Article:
In this case, the state asks developers to build them. Efficiency is the key and they work hard to maximize their profit. If they can more done for less, they then they will have more profit. The result is obvious, although I wouldn’t say the quality isn’t that bad. My friend told me that the process of the mutiraos can get 14 sq.m. more (56 sq. m. vs. 42 sq. m.) with about $5000 less, with the active participation of residents to be involved in the design and construction on their future homes. And more space is critical to people. Unfortunately, with the state housing, people have been brought from many places and communities around the city and this stuffing together without much consideration has generation extensive violence here as well. My guide felt strongly that moving all such people to periphery was intentional. It got people out of the central locations where it would free up for wealthier people, and it supported large construction companies, who have many close ties to the government.
State Housing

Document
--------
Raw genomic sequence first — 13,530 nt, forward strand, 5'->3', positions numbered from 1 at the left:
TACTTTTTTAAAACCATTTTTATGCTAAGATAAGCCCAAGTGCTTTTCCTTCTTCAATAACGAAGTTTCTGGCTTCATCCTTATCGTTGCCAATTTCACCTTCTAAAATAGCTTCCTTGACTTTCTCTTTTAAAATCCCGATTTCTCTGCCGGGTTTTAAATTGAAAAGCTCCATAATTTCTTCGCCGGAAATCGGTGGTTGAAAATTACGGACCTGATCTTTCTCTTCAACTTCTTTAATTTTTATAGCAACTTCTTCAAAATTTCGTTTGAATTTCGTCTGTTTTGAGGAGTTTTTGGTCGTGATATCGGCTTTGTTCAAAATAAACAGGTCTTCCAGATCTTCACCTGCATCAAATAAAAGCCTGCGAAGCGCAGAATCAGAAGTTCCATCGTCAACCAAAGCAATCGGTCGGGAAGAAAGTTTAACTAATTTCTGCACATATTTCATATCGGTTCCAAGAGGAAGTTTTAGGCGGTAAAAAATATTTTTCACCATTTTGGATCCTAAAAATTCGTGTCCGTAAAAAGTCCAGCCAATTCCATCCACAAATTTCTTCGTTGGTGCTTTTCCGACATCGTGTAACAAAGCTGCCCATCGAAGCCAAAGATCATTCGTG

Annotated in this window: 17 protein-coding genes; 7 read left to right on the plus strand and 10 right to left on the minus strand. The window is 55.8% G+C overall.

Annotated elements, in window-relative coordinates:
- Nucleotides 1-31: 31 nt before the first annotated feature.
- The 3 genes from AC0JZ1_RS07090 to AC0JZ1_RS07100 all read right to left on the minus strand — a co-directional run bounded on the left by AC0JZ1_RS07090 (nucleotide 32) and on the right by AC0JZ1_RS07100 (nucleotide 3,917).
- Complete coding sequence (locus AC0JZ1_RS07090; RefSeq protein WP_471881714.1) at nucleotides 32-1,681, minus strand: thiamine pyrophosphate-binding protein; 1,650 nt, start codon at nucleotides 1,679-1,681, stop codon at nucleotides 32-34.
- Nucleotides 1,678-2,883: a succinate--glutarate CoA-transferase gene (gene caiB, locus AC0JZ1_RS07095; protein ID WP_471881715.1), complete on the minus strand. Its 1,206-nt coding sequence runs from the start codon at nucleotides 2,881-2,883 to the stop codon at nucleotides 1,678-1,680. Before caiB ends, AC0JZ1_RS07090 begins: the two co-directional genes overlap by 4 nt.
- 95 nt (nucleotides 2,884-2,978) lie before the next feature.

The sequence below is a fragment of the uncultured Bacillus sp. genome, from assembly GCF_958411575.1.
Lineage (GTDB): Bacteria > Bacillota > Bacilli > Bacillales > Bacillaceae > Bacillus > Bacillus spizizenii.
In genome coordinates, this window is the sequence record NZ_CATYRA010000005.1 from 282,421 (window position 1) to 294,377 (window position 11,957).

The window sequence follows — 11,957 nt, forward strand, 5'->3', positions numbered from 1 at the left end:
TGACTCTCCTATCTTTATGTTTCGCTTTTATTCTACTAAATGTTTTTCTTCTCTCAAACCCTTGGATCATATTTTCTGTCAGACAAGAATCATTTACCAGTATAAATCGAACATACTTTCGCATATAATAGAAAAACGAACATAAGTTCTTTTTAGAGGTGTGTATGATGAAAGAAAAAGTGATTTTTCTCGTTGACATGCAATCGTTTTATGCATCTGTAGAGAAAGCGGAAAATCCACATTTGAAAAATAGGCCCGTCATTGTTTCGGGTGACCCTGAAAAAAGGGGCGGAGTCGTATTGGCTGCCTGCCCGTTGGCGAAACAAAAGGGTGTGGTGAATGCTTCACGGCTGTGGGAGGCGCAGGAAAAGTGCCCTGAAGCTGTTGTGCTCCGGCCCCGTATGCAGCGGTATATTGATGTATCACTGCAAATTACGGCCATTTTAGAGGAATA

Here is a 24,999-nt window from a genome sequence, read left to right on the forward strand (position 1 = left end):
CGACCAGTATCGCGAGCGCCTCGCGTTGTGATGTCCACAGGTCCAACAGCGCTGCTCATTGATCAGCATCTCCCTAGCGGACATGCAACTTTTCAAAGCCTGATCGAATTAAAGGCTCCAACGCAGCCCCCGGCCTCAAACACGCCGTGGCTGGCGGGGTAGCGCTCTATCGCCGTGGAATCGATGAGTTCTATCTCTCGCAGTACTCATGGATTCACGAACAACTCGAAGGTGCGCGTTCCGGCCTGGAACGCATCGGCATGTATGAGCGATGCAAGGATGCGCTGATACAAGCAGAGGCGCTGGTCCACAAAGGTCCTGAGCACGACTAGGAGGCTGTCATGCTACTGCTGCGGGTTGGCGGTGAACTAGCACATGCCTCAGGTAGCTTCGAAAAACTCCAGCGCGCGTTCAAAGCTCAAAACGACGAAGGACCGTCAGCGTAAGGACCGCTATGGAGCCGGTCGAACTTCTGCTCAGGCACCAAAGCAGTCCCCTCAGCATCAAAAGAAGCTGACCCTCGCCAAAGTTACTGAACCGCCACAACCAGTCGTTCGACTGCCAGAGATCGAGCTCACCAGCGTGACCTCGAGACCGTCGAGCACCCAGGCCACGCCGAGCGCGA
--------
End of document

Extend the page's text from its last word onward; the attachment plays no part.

The mutirao was an interesting project. I can’t say it was the most engaging, beautiful or innovation architectural approach. They were trying to use steel instead of brick and concrete for the structure to allow for a quicker construction time, but in the end it had sacrificed aesthetic. But to most people who will soon have a new home and community, that is something of minimal importance. But it is to us architects. The cool thing was the first thing they built in the whole project was the public pavilion, where the community could gather. They used it as a stepping off point and office for the construction of the project. For the duration of the project, the residents have been coming every other Saturday to assist in the construction. Before that, they worked closely with the architects during the design process.